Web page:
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Outside the Room

So. I imagine those of y’all that enjoy being outraged by outrageous things politicians say have heard that Mike Huckabee—former future President—said that, well, according to the Washington Post headline, Huckabee: Dems think women can’t control their libido. I’ll post the full quote, from a speech to the Republican National Committee:

Our party stands for the recognition of the equality of women and the capacity of women. That’s not a war on them; it’s a war for them. And if the Democrats want to insult the women of America by making them believe that they are helpless without Uncle Sugar coming in and providing them a prescription each month for birth control because they cannot control their libido or their reproductive system without the help of the government, then so be it, let’s have that discussion all across America, because women are far more than Democrats have made them to be.

As David Weigel pointed out in his report in Slate, this is the sort of thing that rattles reporters, but is not going to sound unusual to anyone who has been watching Huckabee. And as Jonathan Bernstein points out over at Bloomberg View (Mike Huckabee Falls in the Female Libido Trap), politicians love applause lines, and an applause line in one context sounds bizarre and offensive to people outside the room.

It’s the outside the room thing I found interesting. My initial reaction to the line was that it’s silly to say that Democrats insult women—most Democrats are women. The whole rhetoric is predicated on women being them, and positing a discussion across America between Republicans and Democrats about this third group. It was, in a fundamental way, mansplaining. My Party’s national committee—with Rep. Debbie Wasserman-Schultz in the chair—is not insulated in that way on that topic; the applause lines about women at a DNC winter meeting would not seem bizarrely out of touch to women who don’t follow politics.

Digression: When I say that most Democrats are women, I mean slightly more than half; according to Pew in 2012, it comes out to something like a 58/42 split among people who identify with My Party. However, keep in mind that while most Democrats are women is true, most Republicans are men isn’t. The Other Party is just about evenly split, with very nearly as many women as men—it’s the men who are sullenly refusing to identify with any political community that are throwing off the balance. On the other hand, there is a tremendous disparity in the officeholders—in the U.S. Senate, for instance, there are 16 Democratic women and 4 Republican women. There are four Republican women currently serving as Governor of a state, to only one Democratic woman, but still that’s a total of seventeen to eight in those high profile Senator-or-Governor positions. In the U.S. House, the disparity is even greater, there are 62 Democratic women and only 20 Republican women. And the disparity persists among nominees, as well, to the extent that a nominee for statewide office is high-visibility even when the odds of victory are long. Anyway, my point (I have one!) is that while it’s not true that most Republicans are men it is true that most high-profile Republicans are men, if not quite that Republican women are invisible. End Digression.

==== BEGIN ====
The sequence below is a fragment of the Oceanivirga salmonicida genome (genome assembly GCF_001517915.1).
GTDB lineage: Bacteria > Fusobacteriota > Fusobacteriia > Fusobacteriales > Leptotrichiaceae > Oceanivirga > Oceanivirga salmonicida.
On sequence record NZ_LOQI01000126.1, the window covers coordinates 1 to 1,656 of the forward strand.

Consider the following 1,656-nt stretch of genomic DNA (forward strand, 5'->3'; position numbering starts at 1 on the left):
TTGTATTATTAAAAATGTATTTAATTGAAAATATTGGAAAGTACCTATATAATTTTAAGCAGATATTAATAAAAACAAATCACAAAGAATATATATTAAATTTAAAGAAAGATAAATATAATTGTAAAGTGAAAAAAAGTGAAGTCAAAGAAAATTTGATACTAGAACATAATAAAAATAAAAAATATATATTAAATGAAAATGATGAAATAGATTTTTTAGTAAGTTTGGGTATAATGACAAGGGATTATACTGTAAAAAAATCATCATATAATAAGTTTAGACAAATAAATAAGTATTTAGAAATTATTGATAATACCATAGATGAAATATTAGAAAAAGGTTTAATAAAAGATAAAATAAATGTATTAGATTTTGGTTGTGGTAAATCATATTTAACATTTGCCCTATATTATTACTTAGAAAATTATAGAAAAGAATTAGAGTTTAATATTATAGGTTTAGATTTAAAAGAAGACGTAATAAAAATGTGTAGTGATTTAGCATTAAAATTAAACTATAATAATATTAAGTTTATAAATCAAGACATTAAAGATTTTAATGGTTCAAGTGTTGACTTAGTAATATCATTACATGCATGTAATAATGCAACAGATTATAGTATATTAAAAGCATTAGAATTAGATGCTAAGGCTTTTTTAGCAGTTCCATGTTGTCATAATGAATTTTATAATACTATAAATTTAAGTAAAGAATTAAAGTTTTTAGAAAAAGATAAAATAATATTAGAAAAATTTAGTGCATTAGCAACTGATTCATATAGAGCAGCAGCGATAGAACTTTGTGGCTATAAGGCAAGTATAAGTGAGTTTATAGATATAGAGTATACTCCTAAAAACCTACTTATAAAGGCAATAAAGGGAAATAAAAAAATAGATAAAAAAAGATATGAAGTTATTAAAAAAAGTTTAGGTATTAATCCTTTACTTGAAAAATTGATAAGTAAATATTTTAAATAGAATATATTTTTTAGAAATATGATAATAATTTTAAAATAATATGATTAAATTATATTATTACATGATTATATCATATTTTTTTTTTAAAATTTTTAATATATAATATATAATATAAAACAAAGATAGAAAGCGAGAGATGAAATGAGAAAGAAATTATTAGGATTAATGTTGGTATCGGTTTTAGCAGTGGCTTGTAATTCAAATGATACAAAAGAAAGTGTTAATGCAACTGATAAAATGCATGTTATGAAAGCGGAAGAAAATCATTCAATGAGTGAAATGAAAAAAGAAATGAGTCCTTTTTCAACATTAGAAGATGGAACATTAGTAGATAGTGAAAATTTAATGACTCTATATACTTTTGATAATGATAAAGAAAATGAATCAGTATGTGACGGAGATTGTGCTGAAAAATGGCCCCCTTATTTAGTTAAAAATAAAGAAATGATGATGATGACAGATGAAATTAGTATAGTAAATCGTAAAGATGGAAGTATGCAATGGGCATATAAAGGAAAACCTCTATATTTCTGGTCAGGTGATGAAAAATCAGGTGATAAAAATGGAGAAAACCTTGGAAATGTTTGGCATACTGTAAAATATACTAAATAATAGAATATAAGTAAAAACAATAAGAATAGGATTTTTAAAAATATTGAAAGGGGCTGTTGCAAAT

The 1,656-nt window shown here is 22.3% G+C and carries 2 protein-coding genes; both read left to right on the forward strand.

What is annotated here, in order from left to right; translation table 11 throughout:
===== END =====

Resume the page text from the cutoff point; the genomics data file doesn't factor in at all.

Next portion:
The thing, though, about the applause line is that the men (and the women) in the room are clearly thinking of ‘women’ as being outside the room. It’s possible to think of ‘women’ as being in the room when they are in fact not in the room, as we have I think all seen examples of tight-knit communities who fail at actual inclusion of actual people with all the will in the world. This kind of thing, though, comes from a perspective that can’t really imagine women in the room, and that’s why it sounds so jarring to the women and the men outside the room.